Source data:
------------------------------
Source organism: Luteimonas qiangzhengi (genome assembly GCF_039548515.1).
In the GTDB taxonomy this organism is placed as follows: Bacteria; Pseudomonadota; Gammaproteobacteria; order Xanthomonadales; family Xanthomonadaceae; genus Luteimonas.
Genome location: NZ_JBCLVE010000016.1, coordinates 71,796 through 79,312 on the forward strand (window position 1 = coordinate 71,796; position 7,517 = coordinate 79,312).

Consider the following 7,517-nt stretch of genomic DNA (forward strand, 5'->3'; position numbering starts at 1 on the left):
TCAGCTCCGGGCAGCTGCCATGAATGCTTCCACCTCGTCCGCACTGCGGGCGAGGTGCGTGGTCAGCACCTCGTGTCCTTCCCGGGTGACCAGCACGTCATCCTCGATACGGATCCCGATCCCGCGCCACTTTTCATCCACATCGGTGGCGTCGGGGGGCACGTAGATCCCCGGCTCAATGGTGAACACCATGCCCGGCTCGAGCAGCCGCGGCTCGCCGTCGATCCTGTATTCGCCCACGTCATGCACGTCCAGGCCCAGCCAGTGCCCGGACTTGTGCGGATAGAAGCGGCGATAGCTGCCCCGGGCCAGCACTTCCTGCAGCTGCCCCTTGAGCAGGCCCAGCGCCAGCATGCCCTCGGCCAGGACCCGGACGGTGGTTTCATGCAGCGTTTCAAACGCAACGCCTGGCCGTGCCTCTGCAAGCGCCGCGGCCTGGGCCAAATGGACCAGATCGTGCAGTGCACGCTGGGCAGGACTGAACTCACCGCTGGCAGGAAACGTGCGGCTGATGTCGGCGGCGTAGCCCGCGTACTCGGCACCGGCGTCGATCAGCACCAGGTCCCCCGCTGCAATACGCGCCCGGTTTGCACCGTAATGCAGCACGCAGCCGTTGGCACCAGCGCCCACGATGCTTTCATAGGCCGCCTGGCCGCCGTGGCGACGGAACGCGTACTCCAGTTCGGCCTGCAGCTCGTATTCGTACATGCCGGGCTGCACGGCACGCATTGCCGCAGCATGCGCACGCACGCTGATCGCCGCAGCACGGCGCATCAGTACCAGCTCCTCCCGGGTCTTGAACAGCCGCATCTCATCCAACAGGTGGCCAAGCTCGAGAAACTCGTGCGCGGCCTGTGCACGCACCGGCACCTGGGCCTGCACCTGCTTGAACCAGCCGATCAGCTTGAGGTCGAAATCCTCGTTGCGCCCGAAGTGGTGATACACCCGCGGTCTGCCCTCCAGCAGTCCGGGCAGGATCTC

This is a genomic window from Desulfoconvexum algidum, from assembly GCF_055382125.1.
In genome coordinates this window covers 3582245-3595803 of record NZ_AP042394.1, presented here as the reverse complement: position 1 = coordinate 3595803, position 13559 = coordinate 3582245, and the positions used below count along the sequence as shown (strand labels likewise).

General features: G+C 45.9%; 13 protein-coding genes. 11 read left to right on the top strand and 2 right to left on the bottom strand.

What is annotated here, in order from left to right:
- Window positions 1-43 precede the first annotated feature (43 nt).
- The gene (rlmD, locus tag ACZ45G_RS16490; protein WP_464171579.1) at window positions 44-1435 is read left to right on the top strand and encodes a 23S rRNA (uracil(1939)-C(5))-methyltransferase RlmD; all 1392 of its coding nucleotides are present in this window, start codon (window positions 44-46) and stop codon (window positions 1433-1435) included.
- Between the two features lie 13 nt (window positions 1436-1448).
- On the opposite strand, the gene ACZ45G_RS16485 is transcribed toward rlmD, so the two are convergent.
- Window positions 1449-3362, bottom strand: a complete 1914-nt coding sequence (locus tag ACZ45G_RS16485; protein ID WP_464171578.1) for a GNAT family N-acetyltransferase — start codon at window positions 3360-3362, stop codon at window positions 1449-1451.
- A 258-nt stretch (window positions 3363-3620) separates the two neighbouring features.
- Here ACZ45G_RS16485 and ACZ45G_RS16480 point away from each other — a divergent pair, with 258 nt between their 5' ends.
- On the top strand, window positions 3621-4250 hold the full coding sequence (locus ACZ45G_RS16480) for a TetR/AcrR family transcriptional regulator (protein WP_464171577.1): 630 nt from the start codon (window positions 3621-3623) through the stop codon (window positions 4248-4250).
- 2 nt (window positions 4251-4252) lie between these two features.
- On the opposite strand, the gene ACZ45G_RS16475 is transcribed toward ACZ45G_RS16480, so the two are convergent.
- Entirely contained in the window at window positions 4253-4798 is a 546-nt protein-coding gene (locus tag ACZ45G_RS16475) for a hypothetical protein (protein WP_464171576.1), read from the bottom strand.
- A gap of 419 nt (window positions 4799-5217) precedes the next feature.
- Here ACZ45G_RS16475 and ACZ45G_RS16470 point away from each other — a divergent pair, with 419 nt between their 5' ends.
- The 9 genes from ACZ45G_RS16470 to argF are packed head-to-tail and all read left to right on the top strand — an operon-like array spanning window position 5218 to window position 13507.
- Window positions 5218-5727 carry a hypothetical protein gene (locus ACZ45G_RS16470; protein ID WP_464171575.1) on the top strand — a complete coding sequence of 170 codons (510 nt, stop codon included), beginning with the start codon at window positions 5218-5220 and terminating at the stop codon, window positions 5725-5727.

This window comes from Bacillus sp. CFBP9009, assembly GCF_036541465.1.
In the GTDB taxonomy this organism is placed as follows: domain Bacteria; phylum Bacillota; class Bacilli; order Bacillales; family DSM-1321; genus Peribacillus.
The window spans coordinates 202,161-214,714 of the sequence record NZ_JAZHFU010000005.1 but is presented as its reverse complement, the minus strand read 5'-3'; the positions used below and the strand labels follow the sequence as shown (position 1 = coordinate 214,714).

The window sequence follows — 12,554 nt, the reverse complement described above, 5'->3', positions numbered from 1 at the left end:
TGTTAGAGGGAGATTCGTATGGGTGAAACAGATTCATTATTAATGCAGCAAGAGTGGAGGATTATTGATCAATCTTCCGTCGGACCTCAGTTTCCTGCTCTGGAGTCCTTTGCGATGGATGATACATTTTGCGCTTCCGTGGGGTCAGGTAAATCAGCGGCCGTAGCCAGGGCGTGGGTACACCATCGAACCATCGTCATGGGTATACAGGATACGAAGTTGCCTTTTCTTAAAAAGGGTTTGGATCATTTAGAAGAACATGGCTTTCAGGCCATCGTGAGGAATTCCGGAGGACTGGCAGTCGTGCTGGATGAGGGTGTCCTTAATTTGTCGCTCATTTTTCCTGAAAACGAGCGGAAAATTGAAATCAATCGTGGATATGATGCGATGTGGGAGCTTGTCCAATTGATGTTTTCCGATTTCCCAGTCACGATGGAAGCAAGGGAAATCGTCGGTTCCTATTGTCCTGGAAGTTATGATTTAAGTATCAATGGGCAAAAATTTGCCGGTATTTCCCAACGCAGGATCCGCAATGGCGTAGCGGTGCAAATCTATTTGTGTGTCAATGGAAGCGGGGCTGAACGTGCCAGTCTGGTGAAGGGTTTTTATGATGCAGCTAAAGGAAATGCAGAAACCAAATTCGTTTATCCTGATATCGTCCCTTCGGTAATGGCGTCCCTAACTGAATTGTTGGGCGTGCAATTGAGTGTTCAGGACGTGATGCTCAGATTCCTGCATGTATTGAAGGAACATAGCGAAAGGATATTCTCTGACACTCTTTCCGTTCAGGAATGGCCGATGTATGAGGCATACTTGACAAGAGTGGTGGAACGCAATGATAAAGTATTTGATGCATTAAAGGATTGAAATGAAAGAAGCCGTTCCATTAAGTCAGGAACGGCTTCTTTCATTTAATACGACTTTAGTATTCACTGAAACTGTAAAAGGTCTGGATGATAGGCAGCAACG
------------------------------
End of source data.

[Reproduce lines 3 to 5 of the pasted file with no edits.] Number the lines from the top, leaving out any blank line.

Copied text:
Genome location: NZ_JBCLVE010000016.1, coordinates 71,796 through 79,312 on the forward strand (window position 1 = coordinate 71,796; position 7,517 = coordinate 79,312).

Consider the following 7,517-nt stretch of genomic DNA (forward strand, 5'->3'; position numbering starts at 1 on the left):
TCAGCTCCGGGCAGCTGCCATGAATGCTTCCACCTCGTCCGCACTGCGGGCGAGGTGCGTGGTCAGCACCTCGTGTCCTTCCCGGGTGACCAGCACGTCATCCTCGATACGGATCCCGATCCCGCGCCACTTTTCATCCACATCGGTGGCGTCGGGGGGCACGTAGATCCCCGGCTCAATGGTGAACACCATGCCCGGCTCGAGCAGCCGCGGCTCGCCGTCGATCCTGTATTCGCCCACGTCATGCACGTCCAGGCCCAGCCAGTGCCCGGACTTGTGCGGATAGAAGCGGCGATAGCTGCCCCGGGCCAGCACTTCCTGCAGCTGCCCCTTGAGCAGGCCCAGCGCCAGCATGCCCTCGGCCAGGACCCGGACGGTGGTTTCATGCAGCGTTTCAAACGCAACGCCTGGCCGTGCCTCTGCAAGCGCCGCGGCCTGGGCCAAATGGACCAGATCGTGCAGTGCACGCTGGGCAGGACTGAACTCACCGCTGGCAGGAAACGTGCGGCTGATGTCGGCGGCGTAGCCCGCGTACTCGGCACCGGCGTCGATCAGCACCAGGTCCCCCGCTGCAATACGCGCCCGGTTTGCACCGTAATGCAGCACGCAGCCGTTGGCACCAGCGCCCACGATGCTTTCATAGGCCGCCTGGCCGCCGTGGCGACGGAACGCGTACTCCAGTTCGGCCTGCAGCTCGTATTCGTACATGCCGGGCTGCACGGCACGCATTGCCGCAGCATGCGCACGCACGCTGATCGCCGCAGCACGGCGCATCAGTACCAGCTCCTCCCGGGTCTTGAACAGCCGCATCTCATCCAACAGGTGGCCAAGCTCGAGAAACTCGTGCGCGGCCTGTGCACGCACCGGCACCTGGGCCTGCACCTGCTTGAACCAGCCGATCAGCTTGAGGTCGAAATCCTCGTTGCGCCCGAAGTGGTGATACACCCGCGGTCTGCCCTCCAGCAGTCCGGGCAGGATCTC